[ Tongam Rina ]
ITANAGAR, Jul 19: From zero in March to nine ICMR-approved testing labs and two on the way for Covid-19, Arunachal has come a long way.
While the RT-PCR lab has been set up at the TRIHMS, TrueNat labs have been set up in the intermediate reference lab, Naharlagun, the Bakin Pertin General Hospital & Training Centre, and the district hospitals in Tawang, Roing, Bomdila, Changlang, Namsai, Khonsa and Longding.
Most of the labs are functional, but not in adherence with the required ICMR guidelines, and some do not even meet the basic minimum specifications of a lab, say health officials who have raised questions about the safety standards of the TrueNat labs with regard to bio-medical waste management and human resources.
The districts were provided with TrueNat machines (Quatrro and Duo) along with A-II Type (BSC-4F) bio-safety cabinets but no funds were placed for waste disposal management, logistics, or training of human resources.
“All the logistic issues and training of HR has already been taken into account by you,” reads a message from the health department.
The labs were approved after recommendation by an eight-member committee set up by the health department on 1 June, the department says.
The members had been asked to visit the labs to verify the facilities. But the approval was asked for even before the committee could visit the labs for assessment and give their final recommendations as the state was in a hurry to get the approval from the ICMR, notwithstanding the fact that not all were ready on the ground.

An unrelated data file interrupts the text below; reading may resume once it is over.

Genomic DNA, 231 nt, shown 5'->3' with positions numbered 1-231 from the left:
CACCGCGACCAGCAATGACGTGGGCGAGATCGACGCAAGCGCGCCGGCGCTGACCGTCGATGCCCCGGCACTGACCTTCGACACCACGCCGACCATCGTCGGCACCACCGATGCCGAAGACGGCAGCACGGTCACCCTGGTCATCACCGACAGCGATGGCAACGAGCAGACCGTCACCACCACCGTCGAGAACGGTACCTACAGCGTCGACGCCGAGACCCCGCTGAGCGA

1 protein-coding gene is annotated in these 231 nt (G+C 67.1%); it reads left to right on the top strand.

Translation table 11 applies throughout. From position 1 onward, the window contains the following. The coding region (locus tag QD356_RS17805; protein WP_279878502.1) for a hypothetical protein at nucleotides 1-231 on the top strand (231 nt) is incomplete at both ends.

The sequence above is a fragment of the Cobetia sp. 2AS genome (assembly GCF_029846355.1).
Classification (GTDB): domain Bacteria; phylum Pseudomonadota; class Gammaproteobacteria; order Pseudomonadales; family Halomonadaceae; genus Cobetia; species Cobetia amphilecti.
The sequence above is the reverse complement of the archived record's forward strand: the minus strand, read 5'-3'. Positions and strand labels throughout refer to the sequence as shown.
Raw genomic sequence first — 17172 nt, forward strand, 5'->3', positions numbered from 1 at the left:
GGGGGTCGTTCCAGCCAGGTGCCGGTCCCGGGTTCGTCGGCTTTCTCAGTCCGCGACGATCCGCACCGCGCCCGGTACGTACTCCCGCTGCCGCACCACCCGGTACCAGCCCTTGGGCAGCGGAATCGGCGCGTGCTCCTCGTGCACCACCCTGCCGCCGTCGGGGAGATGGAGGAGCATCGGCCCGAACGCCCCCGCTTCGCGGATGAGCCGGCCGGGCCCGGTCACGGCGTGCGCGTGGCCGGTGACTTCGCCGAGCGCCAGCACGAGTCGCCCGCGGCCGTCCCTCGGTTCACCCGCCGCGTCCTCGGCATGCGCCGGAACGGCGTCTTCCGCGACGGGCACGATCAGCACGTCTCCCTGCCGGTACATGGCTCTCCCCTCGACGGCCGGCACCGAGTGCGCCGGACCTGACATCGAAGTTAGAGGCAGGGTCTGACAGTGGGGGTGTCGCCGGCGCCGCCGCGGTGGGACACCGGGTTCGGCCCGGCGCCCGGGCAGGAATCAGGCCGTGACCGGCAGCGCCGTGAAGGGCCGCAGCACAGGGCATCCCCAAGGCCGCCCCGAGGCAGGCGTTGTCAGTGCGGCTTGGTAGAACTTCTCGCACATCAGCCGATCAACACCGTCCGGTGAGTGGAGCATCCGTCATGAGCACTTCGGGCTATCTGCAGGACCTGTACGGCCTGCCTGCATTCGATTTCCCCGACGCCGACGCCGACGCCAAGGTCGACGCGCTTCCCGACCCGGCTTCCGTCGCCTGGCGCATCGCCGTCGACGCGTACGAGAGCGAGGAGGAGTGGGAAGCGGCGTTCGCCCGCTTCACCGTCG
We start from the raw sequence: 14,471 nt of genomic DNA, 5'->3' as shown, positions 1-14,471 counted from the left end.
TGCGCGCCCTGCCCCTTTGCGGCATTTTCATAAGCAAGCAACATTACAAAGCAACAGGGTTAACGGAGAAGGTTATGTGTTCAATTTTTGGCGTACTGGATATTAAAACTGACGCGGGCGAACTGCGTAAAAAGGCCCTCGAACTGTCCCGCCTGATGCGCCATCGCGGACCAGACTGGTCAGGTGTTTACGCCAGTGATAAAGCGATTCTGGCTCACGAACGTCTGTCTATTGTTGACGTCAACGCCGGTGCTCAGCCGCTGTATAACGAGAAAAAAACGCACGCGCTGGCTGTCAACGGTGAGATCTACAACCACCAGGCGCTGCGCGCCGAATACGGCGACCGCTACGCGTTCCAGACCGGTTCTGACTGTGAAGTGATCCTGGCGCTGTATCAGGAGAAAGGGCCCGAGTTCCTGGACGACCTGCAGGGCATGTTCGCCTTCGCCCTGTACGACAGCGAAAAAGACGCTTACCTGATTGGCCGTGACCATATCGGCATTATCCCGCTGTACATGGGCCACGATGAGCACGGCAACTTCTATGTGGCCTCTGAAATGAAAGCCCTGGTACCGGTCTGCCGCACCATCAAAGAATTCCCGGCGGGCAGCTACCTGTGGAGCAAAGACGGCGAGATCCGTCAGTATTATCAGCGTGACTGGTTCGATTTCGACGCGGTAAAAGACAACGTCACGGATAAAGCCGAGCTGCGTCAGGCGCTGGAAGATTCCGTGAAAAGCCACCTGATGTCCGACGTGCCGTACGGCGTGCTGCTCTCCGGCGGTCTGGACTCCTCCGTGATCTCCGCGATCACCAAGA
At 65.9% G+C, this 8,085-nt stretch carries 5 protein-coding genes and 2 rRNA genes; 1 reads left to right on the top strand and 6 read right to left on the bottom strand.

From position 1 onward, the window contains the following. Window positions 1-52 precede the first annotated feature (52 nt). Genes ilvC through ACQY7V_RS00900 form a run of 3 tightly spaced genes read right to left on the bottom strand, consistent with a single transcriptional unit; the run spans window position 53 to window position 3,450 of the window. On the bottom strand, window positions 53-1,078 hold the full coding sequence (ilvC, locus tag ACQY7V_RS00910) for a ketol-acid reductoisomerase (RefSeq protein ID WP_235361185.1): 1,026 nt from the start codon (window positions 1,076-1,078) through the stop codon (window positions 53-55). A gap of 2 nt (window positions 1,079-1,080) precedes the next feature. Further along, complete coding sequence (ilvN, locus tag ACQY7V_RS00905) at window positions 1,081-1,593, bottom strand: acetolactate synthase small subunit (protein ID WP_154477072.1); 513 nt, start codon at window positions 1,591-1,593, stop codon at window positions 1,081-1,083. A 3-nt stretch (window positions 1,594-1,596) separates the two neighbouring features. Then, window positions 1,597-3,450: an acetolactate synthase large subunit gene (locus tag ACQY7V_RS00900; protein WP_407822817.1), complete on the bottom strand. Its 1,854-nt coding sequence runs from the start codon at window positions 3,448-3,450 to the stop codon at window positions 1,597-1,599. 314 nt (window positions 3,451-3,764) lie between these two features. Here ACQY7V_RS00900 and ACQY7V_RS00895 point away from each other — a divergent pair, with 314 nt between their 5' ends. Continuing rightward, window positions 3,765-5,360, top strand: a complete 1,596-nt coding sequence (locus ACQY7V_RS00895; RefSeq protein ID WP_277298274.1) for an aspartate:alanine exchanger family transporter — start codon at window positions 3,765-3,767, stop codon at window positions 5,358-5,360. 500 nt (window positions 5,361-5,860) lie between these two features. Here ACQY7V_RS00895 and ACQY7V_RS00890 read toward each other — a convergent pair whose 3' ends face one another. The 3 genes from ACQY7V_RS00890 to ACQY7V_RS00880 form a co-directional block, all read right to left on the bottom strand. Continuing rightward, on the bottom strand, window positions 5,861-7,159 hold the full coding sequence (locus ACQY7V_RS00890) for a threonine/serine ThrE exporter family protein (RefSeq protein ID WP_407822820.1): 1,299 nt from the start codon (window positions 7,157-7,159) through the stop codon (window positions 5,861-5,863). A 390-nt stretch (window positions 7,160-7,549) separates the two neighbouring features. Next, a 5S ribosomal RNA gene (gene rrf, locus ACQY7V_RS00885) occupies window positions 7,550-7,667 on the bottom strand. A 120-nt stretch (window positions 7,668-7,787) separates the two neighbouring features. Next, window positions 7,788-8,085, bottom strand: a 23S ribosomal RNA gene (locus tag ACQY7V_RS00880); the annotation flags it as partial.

Some of the labs have no trained technicians to run them while others are still arranging autoclaves. Most do not have freezers as recommended by the ICMR. Two sets of freezers were recommended in the ICMR guideline.
The freezer is required if the collection of samples is more than what the TrueNat machine can test. Most of the machines acquired by the state can test only upto 30 samples a day.
While the health department says that all requisite care has been taken and approval given as per the guidelines of the ICMR and as per the committee set up by the state government, some labs, when reached on the phone, said that they do not have the minimum facilities, including cold storage and incinerator.
Most of the bio-medical wastes are burnt in the open or buried in pits, according to health department officials.
“Some of the pits are open. We are not able to burn them because of the rain,” a health official of a district said.
“We were given a sketch with space specifications. Accordingly, three rooms were prepared. We were not given any other guidelines,” said another health department official of a district.
Though the focus is now on the antigen tests, the question remains whether these labs were set up in a hurry without basic requirements of a lab during the pandemic. Most of the hospitals and waste disposal pits – some open – are in the midst of residential areas.
Meanwhile, an incinerator was received on 17 July for the Itanagar capital region, which will be set up soon. Anything that needs to be rectified will be done, health officials say.
Even though the state needs testing facilities, questions remain how these labs got the ICMR certification when they don’t have basic minimum facilities.
[ Tongam Rina ]